Not being one to take figures verbatim without cross-checking, and believing that class struggle or war within the white oppressor nation would be a prerequisite for complete victory of the captive New Afrikan, Mexicano, Native and Puerto Rican nations, I decided to cross-check with the most authoritative work available to me and perhaps anyone, “The Rich and the Super Rich”, by Ferdinand Lundberg. This was necessary, I felt, in order to get a clear picture of the material conditions of white folks. This in order to investigate white Americans’ interest in revolution. Professor Lundberg used two graphs to illustrate his point: “Most Americans – citizens of the wealthiest, most powerful and most ideal-swathed country in the world – by a very wide margin own nothing more than their twin household goods, a few glittering gadgets such as automobiles and television sets (usually purchased on installment plans, many at second hand) and the clothes on their backs. A horde, if not a majority, of Americans live in shacks, cabins, hovels, shanties, hand-me-down Victorian eyesores, rickety tenements and flaky apartment buildings…”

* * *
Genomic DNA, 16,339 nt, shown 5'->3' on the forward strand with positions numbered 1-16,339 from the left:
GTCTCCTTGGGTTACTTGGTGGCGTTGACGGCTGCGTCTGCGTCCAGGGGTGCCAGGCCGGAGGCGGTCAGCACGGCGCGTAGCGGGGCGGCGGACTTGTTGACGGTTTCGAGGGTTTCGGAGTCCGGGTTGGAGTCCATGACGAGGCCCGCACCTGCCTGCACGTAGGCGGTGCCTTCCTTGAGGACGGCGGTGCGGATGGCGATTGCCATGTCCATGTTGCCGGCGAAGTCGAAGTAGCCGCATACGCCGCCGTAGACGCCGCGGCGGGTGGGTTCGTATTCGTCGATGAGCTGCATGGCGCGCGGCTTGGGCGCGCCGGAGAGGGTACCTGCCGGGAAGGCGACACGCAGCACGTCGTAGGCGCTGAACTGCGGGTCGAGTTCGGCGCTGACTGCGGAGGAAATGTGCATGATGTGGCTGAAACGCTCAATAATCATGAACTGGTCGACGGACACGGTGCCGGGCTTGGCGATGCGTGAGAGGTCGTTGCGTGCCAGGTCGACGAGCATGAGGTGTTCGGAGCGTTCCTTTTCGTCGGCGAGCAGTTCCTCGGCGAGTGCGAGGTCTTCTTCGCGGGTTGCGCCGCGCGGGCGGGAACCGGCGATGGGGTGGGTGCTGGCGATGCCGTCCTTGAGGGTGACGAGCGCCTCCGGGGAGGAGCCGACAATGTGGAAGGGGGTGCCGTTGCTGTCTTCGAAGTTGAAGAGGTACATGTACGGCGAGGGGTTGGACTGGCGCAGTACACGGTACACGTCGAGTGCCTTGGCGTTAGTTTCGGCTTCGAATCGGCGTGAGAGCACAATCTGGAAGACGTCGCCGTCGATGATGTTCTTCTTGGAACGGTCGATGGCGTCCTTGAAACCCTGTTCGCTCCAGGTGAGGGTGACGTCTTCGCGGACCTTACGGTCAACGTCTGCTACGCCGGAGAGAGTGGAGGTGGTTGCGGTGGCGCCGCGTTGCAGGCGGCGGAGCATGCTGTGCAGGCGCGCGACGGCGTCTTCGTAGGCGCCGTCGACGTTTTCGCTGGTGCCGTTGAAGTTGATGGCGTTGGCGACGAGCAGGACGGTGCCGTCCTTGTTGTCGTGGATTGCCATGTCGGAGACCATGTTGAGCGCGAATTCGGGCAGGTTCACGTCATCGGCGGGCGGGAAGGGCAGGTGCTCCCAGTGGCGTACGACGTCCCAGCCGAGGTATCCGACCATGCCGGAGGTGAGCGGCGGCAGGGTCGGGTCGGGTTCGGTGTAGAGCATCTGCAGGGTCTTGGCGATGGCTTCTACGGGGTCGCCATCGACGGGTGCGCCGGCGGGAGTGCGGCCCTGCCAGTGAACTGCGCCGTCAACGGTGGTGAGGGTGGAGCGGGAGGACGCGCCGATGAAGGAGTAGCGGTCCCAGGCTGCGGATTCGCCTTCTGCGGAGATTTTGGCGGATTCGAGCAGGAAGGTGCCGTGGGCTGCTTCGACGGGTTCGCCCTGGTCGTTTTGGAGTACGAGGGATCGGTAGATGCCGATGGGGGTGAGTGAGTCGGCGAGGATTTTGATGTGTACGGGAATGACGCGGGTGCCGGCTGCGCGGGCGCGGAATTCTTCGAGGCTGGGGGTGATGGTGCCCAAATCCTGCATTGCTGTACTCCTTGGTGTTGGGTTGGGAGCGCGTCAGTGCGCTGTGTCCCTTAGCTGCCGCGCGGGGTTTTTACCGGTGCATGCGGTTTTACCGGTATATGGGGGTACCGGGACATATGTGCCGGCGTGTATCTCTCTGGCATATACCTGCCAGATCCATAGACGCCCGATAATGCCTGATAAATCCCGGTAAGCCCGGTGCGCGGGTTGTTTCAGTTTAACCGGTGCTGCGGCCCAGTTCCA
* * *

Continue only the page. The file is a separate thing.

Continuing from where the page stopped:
The second and third tables help us to make things out a bit clearer; it shows that 25.8% of households had less than $1,000 to their collective names and the third showing us that 28% of all consumer units had a net under or less than $100. With 11% with a deficit and 5% holding at zero, a total of 16%. This goes on to show that 35% of all households had a net worth of less than $5,000. Is this affluence?